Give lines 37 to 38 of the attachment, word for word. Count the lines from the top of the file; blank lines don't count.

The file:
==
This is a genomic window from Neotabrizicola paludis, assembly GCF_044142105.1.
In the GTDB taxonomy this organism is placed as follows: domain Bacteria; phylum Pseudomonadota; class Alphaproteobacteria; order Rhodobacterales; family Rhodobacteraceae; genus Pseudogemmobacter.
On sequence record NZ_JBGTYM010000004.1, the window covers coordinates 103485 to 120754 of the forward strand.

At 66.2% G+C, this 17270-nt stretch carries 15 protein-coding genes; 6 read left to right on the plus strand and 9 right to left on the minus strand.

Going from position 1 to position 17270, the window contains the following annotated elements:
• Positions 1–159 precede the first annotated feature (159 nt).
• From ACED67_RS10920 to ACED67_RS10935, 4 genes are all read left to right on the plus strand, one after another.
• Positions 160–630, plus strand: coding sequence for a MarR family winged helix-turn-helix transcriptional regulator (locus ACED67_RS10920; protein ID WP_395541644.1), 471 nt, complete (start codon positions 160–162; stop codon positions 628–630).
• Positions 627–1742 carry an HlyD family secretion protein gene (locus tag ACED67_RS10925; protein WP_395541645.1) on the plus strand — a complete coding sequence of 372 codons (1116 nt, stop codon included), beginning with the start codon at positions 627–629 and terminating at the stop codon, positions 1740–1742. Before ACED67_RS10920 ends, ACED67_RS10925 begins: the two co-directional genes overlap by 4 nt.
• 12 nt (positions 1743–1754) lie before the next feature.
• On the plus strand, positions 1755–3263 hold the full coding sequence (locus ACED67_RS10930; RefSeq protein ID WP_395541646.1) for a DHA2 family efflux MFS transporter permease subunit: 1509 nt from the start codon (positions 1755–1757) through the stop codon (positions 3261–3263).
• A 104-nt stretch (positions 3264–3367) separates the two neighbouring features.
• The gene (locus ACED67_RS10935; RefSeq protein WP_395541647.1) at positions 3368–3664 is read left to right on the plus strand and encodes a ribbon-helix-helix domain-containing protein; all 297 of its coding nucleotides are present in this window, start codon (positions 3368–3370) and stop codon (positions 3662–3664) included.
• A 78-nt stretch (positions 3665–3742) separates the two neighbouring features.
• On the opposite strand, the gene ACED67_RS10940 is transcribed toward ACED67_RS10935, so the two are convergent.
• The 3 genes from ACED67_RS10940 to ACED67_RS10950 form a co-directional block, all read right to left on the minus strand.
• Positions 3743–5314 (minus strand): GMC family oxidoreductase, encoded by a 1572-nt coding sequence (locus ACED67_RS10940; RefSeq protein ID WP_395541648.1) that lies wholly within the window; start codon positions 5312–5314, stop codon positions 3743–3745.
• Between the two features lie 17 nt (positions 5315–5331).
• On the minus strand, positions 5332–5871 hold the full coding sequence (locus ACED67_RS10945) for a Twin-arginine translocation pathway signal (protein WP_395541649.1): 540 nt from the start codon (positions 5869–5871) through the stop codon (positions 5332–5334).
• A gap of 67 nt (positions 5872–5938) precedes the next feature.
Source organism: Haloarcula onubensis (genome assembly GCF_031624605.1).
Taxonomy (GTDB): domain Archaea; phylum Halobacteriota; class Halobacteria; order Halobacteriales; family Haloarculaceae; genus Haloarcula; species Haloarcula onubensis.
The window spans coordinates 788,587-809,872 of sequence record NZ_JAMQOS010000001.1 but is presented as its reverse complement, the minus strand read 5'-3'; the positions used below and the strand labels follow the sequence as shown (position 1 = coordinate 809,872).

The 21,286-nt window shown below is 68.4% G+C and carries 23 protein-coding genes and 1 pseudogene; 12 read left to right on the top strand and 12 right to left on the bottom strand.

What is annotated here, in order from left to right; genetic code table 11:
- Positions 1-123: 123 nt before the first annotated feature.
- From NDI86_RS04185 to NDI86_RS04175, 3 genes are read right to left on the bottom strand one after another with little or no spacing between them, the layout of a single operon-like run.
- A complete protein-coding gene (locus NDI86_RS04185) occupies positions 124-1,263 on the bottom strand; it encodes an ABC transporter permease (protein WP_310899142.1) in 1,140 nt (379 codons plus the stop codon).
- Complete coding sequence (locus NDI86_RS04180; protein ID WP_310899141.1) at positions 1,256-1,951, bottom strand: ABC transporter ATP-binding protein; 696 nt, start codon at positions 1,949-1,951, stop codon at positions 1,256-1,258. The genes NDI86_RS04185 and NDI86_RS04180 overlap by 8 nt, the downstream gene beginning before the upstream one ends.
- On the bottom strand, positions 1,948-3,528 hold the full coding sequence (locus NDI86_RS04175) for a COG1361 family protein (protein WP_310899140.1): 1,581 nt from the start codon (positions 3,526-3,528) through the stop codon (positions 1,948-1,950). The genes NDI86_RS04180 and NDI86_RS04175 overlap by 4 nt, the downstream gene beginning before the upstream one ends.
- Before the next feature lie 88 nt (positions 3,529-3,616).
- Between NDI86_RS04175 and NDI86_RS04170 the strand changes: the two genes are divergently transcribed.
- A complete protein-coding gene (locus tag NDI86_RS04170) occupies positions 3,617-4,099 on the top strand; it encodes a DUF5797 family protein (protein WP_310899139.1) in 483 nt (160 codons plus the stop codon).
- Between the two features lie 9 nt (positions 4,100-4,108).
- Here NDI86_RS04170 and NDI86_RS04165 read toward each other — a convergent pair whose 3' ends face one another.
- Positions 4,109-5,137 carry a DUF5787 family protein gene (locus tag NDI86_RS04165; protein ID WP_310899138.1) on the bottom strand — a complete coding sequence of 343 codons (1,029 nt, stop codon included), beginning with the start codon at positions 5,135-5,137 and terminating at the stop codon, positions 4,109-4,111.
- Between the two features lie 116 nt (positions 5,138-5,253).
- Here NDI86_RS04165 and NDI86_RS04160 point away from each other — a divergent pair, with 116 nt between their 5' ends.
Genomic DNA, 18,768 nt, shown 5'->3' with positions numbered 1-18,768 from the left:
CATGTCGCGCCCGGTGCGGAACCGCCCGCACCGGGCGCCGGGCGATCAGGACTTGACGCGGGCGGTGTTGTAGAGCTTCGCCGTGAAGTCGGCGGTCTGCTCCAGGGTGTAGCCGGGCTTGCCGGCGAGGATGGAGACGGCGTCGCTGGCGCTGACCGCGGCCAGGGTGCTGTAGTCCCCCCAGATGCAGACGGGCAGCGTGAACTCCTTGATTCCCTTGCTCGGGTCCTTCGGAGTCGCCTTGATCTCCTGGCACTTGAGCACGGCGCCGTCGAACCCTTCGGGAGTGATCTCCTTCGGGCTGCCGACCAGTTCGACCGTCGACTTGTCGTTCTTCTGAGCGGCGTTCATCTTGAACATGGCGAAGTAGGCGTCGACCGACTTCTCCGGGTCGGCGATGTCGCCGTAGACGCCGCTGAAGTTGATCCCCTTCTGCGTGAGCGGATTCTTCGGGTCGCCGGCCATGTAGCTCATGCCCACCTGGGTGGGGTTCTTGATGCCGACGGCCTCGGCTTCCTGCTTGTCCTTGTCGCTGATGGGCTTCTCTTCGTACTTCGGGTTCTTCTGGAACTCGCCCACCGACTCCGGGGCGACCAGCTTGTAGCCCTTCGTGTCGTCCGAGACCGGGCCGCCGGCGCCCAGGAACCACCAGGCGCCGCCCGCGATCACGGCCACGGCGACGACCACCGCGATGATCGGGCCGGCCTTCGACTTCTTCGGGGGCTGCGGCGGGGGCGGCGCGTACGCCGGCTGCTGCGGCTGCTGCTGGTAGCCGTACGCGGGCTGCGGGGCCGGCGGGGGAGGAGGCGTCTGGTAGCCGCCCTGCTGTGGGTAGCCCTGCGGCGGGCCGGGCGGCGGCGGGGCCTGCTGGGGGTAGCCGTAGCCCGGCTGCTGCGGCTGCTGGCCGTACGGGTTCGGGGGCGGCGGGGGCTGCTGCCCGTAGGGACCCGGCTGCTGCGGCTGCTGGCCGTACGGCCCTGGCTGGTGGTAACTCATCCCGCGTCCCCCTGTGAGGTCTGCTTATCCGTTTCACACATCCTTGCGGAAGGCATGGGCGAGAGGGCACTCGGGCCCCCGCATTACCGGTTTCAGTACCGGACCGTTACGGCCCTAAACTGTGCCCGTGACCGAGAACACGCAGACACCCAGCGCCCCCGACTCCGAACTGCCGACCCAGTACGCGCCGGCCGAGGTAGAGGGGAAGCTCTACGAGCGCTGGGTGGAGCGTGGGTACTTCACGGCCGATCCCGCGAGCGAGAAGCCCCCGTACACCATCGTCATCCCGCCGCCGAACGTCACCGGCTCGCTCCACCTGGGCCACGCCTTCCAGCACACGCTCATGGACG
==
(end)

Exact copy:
- Between the two features lie 116 nt (positions 5,138-5,253).
- Here NDI86_RS04165 and NDI86_RS04160 point away from each other — a divergent pair, with 116 nt between their 5' ends.